Investment-management giant BlackRock (BLK) and custody banks Bank of New York Mellon (BK) State Street (STT) offered up a mixed bag of second-quarter earnings on Friday, as the industry attempts to steer their investor clients through bumpy markets and rising interest rates.
“The first half of 2022 brought an investment environment that we have not seen in decades,” BlackRock CEO Larry Fink said in a statement on Friday. “Investors are simultaneously navigating high inflation, rising rates and the worst start to the year for both stocks and bonds in half a century, with global equity and fixed income indexes down 20% and 10%, respectively.”
JPMorga CEO Jamie Dimon said the U.S. economy was still growing, and that the consumer spending power remained solid. But he also said “waning consumer confidence,” along with rising prices, geopolitical tension and the Fed’s efforts to combat inflation “are very likely to have negative consequences on the global economy sometime down the road.”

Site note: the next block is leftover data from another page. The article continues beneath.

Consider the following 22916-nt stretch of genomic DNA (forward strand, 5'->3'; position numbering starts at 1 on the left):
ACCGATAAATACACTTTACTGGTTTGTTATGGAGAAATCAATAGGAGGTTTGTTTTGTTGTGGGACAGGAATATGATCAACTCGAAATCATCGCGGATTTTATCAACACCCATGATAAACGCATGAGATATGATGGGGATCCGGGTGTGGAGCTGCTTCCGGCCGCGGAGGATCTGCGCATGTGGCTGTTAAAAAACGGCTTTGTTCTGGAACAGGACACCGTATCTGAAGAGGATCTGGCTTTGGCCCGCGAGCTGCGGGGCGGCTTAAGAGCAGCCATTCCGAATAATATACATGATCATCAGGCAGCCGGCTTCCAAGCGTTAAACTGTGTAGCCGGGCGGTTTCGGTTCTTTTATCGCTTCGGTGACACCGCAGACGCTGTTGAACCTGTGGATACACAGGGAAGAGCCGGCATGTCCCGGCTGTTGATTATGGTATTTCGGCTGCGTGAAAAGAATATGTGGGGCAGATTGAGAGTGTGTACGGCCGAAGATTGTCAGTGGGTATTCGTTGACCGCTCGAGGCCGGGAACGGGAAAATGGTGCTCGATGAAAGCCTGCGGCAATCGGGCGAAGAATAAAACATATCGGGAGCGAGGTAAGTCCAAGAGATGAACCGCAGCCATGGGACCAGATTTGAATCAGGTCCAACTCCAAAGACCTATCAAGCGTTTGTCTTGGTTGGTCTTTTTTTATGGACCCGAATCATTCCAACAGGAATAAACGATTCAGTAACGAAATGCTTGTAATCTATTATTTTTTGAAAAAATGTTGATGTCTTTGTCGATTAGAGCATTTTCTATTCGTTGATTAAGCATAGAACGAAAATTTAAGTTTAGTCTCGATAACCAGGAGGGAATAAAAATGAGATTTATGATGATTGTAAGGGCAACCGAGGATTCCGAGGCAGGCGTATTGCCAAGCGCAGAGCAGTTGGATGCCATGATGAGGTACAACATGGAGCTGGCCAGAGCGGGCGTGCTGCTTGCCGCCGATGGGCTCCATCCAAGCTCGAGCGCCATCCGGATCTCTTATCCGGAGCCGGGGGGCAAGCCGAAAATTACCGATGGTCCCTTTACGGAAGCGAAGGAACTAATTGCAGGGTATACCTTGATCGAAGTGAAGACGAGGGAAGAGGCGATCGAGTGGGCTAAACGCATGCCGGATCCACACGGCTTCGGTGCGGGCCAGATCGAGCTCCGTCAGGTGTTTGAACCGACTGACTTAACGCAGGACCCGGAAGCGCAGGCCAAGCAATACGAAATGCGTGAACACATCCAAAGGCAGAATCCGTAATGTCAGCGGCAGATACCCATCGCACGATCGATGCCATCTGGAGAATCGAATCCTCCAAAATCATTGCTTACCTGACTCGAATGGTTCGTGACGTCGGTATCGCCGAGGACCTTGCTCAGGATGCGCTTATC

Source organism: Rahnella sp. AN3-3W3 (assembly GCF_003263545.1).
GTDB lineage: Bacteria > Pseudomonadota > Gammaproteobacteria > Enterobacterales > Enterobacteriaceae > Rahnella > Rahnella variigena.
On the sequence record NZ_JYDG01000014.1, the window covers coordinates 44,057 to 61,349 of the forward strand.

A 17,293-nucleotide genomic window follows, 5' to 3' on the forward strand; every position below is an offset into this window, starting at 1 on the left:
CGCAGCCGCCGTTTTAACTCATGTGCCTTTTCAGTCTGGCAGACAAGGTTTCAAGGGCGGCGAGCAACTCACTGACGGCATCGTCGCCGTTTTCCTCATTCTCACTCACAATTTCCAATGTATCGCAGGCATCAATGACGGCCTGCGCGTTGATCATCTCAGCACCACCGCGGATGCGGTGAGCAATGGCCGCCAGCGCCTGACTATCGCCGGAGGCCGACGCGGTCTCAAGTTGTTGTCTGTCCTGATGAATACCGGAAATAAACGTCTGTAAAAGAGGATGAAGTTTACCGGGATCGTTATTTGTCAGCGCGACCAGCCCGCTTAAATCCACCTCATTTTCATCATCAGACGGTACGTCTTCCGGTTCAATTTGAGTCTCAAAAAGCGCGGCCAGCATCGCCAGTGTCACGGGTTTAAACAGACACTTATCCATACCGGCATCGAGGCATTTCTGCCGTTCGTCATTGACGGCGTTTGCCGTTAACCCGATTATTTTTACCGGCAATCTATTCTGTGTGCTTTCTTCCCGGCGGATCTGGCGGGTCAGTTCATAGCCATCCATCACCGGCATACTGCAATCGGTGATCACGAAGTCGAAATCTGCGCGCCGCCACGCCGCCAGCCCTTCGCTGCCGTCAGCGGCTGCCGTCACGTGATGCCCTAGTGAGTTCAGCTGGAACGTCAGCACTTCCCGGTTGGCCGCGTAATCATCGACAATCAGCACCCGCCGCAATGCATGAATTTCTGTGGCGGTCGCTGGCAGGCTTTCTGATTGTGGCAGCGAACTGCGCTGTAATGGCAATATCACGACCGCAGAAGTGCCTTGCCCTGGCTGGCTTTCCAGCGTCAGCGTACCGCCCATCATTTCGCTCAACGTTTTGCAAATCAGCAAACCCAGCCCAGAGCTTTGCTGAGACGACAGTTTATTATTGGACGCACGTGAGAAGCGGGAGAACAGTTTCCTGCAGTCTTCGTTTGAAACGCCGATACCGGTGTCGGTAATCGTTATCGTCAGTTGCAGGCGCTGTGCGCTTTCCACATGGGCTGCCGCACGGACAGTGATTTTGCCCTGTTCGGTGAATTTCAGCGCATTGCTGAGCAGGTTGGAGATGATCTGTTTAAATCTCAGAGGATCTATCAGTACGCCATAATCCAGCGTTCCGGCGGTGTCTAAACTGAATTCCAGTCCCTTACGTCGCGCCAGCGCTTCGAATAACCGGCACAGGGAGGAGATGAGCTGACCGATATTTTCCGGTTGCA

Bank Stocks: BlackRock Earnings
Estimates: Wall Street expected BlackRock to earn $8.05 per share, down 20%. Revenue was expected to fall 5% to $4.583 billion.
Results: Adjusted earnings came in at $7.36 per share. Revenue was $4.526 billion.
BlackRock stock rose 0.2% to 589.93 on the stock market today. Shares have lodged a five-day decline, ending Thursday 40% below a November high.
BlackRock, in a recent midyear report, warned of a new era of “heightened macro volatility,” along with “higher risk premia for both bonds and equities.”
“We ultimately expect central banks to live with inflation, but only after stalling growth,” the report said. “The result? Persistent inflation amid sharp and short swings in economic activity.” Portfolio decisions, it said, “will need to become more granular and nimble.”
The report, titled “Back to a volatile future,” said the current backdrop had similarities to the early 1980s.
That volatility will arrive on the back of the pandemic and limited labor availability, as people reconsider their line of work and demand more from their employers. Meanwhile, garbled supply chains and geopolitical strife, including Russia’s war in Ukraine have driven up production costs, it noted. An increasingly politicized landscape, it said, would further roil markets, with realistic policy solutions in short supply.
“The tragic war in Ukraine, a global energy shock and the Fed’s more hawkish pivot to confront rising inflation all in the space of a few months has sparked a reassessment of growth, profitability and risk,…